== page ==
The trend is the direction in which the price goes in a given period of time
When we open a chart, the most important thing should be to determine the market trend. This is very important because, often the wrong definition of market sentiment, causes that we play against the trend, and this very often involves a rapid loss of your account balance, i.e. account cleaning. Due to the duration of the trend, we distinguish: • a long-term trend (main trend) that lasts at least six months • a medium-term trend (secondary trend) that lasts from three weeks to three months • short-term trend that lasts up to 3 weeks
Why is investing "with the trend" so important? The answer is very simple because:
1) The probability of the trend continuing is much higher than its reversal 2) Playing against the trend is like swimming on a river against the tide. It is much easier and safer to go with the flow, this must also be our attitude on the market. 3) "Trend is your friend" - this is one of the most famous maxims found on financial markets, which has been used for decades
What types of trends do we have? We have 3 types of trends: upward, downward and sideways. Each of them will be discussed in detail, so that we do not have problems with their interpretation on the chart. We must also remember that it is best to determine the trend at higher time intervals, then it is much "stronger" and the chances that it will change quickly or that we will make mistakes - are decreasing.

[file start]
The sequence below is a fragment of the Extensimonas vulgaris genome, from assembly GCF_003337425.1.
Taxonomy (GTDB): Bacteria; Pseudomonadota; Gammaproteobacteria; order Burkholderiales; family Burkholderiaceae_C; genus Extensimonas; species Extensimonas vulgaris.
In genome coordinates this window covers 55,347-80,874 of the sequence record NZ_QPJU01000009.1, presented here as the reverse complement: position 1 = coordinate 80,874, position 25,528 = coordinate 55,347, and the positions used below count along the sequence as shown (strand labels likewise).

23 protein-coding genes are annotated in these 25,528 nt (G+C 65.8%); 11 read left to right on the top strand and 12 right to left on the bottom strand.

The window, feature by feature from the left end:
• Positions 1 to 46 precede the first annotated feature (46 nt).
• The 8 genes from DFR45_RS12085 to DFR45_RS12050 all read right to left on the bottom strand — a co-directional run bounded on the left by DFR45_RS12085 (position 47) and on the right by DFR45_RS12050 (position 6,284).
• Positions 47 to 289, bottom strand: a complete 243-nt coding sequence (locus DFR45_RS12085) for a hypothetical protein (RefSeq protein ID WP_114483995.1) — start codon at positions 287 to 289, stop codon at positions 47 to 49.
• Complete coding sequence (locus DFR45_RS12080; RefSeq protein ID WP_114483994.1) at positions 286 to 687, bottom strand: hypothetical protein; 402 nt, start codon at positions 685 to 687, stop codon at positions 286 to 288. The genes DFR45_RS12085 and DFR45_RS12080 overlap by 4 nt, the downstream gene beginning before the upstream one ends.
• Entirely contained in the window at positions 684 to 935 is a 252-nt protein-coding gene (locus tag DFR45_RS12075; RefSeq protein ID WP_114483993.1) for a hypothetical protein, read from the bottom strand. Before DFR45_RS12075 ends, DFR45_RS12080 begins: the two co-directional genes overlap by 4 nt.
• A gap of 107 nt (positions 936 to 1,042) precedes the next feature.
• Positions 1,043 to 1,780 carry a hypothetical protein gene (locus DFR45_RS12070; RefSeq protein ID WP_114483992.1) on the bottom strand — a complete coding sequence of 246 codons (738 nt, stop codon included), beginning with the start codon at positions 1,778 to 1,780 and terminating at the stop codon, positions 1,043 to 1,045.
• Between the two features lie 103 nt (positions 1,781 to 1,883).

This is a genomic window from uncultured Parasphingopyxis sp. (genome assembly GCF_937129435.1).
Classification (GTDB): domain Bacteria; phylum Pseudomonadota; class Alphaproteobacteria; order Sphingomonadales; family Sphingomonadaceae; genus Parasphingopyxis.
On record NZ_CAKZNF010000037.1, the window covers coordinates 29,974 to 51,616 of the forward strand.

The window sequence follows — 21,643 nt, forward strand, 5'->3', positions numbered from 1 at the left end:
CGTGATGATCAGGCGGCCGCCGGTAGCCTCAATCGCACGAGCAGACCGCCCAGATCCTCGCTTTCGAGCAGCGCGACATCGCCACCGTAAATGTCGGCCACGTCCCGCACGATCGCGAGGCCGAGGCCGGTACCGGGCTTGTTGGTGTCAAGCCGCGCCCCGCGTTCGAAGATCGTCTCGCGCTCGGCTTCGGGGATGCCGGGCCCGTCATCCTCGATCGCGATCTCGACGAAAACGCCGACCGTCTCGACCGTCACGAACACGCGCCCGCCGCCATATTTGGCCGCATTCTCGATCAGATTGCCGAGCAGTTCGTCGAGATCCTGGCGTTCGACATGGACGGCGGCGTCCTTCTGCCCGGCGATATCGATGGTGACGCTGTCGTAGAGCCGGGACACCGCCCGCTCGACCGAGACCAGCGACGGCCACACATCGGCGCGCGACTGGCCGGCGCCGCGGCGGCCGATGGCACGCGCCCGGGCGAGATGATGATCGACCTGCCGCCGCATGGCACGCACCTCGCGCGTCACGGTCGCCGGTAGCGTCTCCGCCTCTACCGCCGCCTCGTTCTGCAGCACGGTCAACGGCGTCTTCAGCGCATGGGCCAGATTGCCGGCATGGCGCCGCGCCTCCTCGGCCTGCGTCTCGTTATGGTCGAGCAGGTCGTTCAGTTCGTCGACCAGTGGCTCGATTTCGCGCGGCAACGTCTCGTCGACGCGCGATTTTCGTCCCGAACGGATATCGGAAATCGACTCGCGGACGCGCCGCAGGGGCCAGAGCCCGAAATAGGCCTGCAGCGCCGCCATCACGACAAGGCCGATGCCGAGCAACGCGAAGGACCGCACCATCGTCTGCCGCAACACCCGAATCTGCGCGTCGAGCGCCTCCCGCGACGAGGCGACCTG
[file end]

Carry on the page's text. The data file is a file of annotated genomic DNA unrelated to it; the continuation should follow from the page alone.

- Upward trend We recognize it after the price on the chart breaks higher and lower peaks. The points (i.e. holes) marked in the picture below are green arrows. To determine the trend line, we connect it with a line and so we see what the trend is, i.e. what moods prevail on the market. While the price honors the upward trend, we can say that the market is booming, which consists of stages such as: accumulation of prices, then growth, speculation and euphoria. Examples are:
We must remember that to set a trend line, you must connect a line with at least two holes together. The more contact points we have with the line, the stronger the trend. Below is an example of an upward trend, where after a certain period the price negated the trend by breaking the line. In this case, we got a clear signal that market sentiment has changed. It is worth noting how the price tried to return to the upward trend, but each time these attempts ended in failure. The price bounced off the trend line several times.
Increased supply is visible, which is a clear signal to us that there are more investors selling a given instrument than buyers.
- Downward trend It is characterized by the fact that subsequent peaks and holes are located lower and lower. The opposite situation than in the upward trend. When we see that the price honors the downward trend line, then we say that the market is bearish. Subsequently, its stages are: distribution, price decline and the panic phase that accompanies it.
Here is another example, we see how lower and lower peaks are drawing, and the price is systematically falling. It is also worth paying attention to candle wicks, which are another proof for us that the market is dominated by supply.
In the graphic below we can see a downward trend that has been negated, i.e. the price has broken through this trend line and which is extremely important stayed above it. It was a clear signal about changing market sentiment, i.e. increased demand for this instrument.